Despite his impressive skillset, Davis will face a tough match-up in Bam Adebayo who is an elite defender. Davis may have to pick his spots to shine against Miami – like a calculating predator. If Vogel decides to stagger the minutes between his two stars, then Davis should feast on Kelly Olynyk.

The Weirdest Supporting Cast Ever Assembled

Maybe it’s a testament to how tough these guys are playing right now. Or many it’s a testament to the greatness of LeBron James and Anthony Davis. Whatever the case, this rag-tag cast of characters has supported and complimented LeBron in his quest for a fourth ring nicely.

Playoff Rondo has emerged from nowhere to give the Lakers a veteran ball-handler off the bench at the perfect time. The former Celtic also has great chemistry with Anthony Davis from their days on the Pelicans. However, the pace and tenacity of this Heat team may make Rondo unplayable on the defensive end.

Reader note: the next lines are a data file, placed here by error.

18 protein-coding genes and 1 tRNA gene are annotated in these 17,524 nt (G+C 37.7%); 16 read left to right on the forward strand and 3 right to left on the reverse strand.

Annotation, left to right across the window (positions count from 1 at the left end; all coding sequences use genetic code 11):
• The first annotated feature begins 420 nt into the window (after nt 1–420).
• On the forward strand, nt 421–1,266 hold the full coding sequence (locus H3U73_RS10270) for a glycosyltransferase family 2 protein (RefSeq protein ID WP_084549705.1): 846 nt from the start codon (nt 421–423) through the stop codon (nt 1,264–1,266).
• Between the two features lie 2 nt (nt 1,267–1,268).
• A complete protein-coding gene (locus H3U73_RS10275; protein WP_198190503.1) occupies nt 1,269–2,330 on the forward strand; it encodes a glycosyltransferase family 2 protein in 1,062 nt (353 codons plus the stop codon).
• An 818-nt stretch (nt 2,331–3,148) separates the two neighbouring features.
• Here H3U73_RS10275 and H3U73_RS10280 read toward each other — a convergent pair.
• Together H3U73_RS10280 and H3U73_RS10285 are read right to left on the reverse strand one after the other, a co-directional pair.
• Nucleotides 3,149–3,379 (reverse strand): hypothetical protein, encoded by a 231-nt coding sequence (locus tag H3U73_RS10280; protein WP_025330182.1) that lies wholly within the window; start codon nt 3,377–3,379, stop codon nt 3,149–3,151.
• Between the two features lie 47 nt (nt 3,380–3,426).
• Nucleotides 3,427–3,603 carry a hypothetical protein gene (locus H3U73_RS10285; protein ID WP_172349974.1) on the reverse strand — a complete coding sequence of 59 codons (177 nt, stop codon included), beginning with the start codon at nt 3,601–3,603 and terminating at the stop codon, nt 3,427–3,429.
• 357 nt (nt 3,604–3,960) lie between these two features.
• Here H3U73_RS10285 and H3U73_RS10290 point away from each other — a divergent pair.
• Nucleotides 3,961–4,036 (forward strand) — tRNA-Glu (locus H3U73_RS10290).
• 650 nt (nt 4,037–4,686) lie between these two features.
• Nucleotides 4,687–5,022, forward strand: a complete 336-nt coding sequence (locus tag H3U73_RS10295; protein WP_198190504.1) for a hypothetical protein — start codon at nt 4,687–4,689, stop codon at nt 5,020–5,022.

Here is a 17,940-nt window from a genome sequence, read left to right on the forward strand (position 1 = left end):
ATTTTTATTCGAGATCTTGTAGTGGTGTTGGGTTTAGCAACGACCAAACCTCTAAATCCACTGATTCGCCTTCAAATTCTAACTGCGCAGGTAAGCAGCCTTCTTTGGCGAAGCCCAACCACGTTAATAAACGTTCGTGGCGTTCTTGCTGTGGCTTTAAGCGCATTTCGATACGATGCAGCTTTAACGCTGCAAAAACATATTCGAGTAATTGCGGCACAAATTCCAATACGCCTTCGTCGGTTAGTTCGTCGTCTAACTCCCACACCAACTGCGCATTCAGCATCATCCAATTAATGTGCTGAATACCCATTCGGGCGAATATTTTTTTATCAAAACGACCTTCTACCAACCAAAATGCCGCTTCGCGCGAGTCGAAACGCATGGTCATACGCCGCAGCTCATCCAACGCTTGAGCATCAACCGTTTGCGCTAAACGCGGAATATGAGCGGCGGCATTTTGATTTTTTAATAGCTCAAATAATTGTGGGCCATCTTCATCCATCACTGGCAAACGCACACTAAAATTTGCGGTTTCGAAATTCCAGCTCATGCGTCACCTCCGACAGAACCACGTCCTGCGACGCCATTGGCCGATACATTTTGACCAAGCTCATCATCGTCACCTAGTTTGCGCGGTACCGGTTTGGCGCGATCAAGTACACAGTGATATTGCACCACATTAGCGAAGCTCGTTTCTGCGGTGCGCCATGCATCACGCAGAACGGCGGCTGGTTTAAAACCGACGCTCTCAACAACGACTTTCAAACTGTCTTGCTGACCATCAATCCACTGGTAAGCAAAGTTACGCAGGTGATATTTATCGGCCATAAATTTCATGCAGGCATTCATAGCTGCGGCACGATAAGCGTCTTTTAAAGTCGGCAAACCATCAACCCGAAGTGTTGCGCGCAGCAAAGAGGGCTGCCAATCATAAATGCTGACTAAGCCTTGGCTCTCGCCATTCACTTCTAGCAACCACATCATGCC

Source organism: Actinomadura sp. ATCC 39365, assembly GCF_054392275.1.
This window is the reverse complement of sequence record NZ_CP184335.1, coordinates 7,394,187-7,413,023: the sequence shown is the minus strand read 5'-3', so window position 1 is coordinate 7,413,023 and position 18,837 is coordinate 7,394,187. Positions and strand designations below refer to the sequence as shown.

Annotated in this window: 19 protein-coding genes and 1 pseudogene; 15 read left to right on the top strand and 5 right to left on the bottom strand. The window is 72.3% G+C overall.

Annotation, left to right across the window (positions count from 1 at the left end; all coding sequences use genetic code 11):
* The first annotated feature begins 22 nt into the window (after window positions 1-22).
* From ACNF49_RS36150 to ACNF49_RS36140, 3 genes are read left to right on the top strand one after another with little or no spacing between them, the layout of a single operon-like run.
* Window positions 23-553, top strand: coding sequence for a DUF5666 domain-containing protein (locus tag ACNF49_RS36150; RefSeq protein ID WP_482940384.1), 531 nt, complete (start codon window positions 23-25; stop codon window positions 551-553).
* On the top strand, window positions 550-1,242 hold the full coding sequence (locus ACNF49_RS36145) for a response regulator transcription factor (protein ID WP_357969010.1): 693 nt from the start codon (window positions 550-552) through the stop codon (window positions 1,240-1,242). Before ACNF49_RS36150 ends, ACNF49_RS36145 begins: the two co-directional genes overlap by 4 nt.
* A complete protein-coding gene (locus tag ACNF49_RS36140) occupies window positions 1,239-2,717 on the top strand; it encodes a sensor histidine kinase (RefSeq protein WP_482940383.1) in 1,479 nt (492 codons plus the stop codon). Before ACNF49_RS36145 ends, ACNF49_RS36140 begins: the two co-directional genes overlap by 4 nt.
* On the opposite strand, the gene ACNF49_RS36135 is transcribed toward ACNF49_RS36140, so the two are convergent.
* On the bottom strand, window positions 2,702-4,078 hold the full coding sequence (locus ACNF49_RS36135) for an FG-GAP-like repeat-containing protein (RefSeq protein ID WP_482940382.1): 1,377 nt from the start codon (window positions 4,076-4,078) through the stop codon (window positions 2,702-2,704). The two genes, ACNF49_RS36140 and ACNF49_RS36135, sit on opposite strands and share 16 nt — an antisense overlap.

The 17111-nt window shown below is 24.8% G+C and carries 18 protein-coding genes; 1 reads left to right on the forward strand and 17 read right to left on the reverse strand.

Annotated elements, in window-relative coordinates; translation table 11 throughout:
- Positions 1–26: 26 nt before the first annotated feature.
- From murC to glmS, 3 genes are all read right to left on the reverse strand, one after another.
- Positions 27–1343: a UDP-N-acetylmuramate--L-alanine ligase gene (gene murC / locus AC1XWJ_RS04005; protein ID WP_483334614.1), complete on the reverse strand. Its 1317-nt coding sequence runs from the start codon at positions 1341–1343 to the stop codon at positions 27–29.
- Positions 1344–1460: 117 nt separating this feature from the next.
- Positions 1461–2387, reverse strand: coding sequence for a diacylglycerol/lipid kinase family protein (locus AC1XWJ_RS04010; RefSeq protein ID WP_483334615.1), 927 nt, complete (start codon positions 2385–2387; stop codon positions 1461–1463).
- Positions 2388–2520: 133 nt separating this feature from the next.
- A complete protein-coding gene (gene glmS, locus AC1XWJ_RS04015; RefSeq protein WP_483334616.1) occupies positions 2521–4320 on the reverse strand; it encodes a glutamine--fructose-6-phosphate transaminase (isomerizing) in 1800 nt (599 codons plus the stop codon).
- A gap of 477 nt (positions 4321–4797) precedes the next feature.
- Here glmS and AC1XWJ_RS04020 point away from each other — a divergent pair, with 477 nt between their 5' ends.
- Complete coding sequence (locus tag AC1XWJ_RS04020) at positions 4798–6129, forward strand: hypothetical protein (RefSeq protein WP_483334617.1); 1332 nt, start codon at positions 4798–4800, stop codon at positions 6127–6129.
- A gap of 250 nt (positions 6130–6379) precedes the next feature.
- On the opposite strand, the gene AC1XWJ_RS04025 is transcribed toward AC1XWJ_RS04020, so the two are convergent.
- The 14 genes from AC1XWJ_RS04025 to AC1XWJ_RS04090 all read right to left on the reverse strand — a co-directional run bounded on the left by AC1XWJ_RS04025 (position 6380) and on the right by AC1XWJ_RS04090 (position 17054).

The other guard, Alex Caruso, has earned his place on this Lakers roster as well. Although a poor three-point shooter, Caruso’s defence and passing touch on offence has helped the Lakers this postseason.

As you move further down this Lakers roster, the big men, Dwight Howard and Javale McGee have become a capable one-two tandem. Howard has looked like a new man all season long and McGee has matured following his success in the Golden State. The former ‘Shaqtin’ A Fool’ star is now a far cry from his former, lumbering self.

The Lakers may not have great quality coming off the bench, but they just have a nice blend of experience and versatility. Rondo, Danny Green, Dwight Howard, Javale McGee, they’ve all been here before. James is still playing at that high of a level to where he just needs dependable guys around him to win.

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About Matthew Bowen 115 Articles
Matthew is an MA history student at Swansea University. He is an avid supporter of the San Francisco 49ers and Liverpool FC. Twitter: @MatthewJBowen7